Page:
It’s that time again! Children are rearing to go with new shoes and backpacks to take on the school year. Though your child’s school readiness is a priority, it’s just as important to know how you will be involved in the classroom. Keeping open lines of communication and working with educators will provide the complete educational experience for children as they find support both inside and out of the classroom. Here are three simple strategies for getting involved in the classroom with an already hectic schedule:
Be a Guest for Open House Night!
Who wouldn’t want to cover all of the bases with one event? Open houses are a great way to not only get to know your child’s teacher, introduce yourself, and see adorable examples of student work, but it is also a prime opportunity to learn what is needed in the classroom and how you can help. Many times, educators will have specific items or tasks needed displayed in an easy-to-navigate table or calendar. You can simply pick up items you know you can easily provide or sign up for time slots when you know you’ll be free. Already pledging your support at the beginning of the year before life gets even busier is a great way to add classroom commitment to the calendar.
DIY Projects That Can be Used in the Classroom
Who says you have to be in the classroom to contribute? Taking on simple DIY projects at home can go a long way in providing support to your child’s educator. Communicate your intentions with the teacher and come up with a plan for what’s needed. Here are three creative ideas you can carry out with your child at home that will allow them to bring in the finished product to be used in the classroom for lessons or volunteer projects:
Making playdough is fun and can be done by any age group. Once made, children can bring it into class to be donated to children in the hospital or homeless shelter. It can also be used for arts and crafts time or to teach lessons in the classroom! Here is a simple recipe for making playdough together with children:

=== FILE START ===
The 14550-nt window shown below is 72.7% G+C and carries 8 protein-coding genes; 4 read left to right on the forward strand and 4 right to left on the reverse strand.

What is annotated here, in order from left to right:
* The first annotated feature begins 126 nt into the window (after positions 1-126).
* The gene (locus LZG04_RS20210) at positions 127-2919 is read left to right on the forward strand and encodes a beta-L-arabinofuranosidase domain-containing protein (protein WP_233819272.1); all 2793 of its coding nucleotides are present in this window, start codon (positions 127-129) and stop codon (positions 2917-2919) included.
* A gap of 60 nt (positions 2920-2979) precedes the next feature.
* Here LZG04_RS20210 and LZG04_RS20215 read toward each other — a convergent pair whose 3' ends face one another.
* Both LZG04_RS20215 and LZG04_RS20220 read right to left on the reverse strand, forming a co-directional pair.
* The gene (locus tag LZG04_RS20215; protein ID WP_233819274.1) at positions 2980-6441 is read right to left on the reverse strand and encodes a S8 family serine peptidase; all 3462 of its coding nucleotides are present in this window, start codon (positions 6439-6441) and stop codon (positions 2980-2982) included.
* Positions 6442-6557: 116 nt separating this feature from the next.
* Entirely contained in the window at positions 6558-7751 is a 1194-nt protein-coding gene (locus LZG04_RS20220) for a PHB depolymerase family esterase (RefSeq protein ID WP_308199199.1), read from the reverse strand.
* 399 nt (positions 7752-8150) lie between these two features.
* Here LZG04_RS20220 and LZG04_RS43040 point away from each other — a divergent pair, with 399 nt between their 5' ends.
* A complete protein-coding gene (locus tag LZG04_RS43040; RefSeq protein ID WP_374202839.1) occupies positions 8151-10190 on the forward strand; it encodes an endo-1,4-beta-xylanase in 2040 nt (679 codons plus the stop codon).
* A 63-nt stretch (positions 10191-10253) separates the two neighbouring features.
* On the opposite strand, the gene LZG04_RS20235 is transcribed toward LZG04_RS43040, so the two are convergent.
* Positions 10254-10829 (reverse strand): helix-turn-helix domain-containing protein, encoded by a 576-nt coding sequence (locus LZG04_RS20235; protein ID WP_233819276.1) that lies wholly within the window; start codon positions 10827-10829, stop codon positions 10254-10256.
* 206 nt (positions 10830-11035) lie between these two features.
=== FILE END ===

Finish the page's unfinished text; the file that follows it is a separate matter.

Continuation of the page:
- 3 ½ cups flour
- 1 ½ cups salt
- 6 teaspoons cream of tartar
- 3 tablespoons cooking oil
- food coloring (you choose what color!)
Bake Homemade Goods
Cooking is a fun and educational process when completed with children! Baking goods is no different and it has the added bonus of resulting in something that be used for a donation, classroom picnic, or even classroom bake sale. Whatever it's used for, baking sweets is a great DIY project you can use to get involved.
Get Creative: Greeting Cards & Labels
Teachers need cards and labels for everything! Gather children together and break out the markers. Having an hour for arts and crafts time where your finished products go toward the classroom will make any educator happy! Hint: ask your child’s teacher what is needed beforehand to be most useful! Resource: The Busy Family’s Guide to Volunteering
Suggesting a Classroom Picnic
Picnics are a great meet-and-greet activity that you can easily become involved in and use to better establish lines of communication with your child’s teacher. Discuss the idea with your child’s educator and come up with a time that families will be most likely to come, whether it’s during lunch breaks or on the weekends. Make it an event! You can either help create invitations or spread the word to other parents. Once there, encourage children to use their senses. A great book to go along with picnics is Chris van Allsburg’s Two Bad Ants. Exploration and closer classroom ties are sure to make picnics well worth the effort! Resource: Partnering With Parents
We hope you found these suggestions helpful in approaching the new school year and your plans for getting involved! For even more creative back to school ideas, check out our Pinterest board!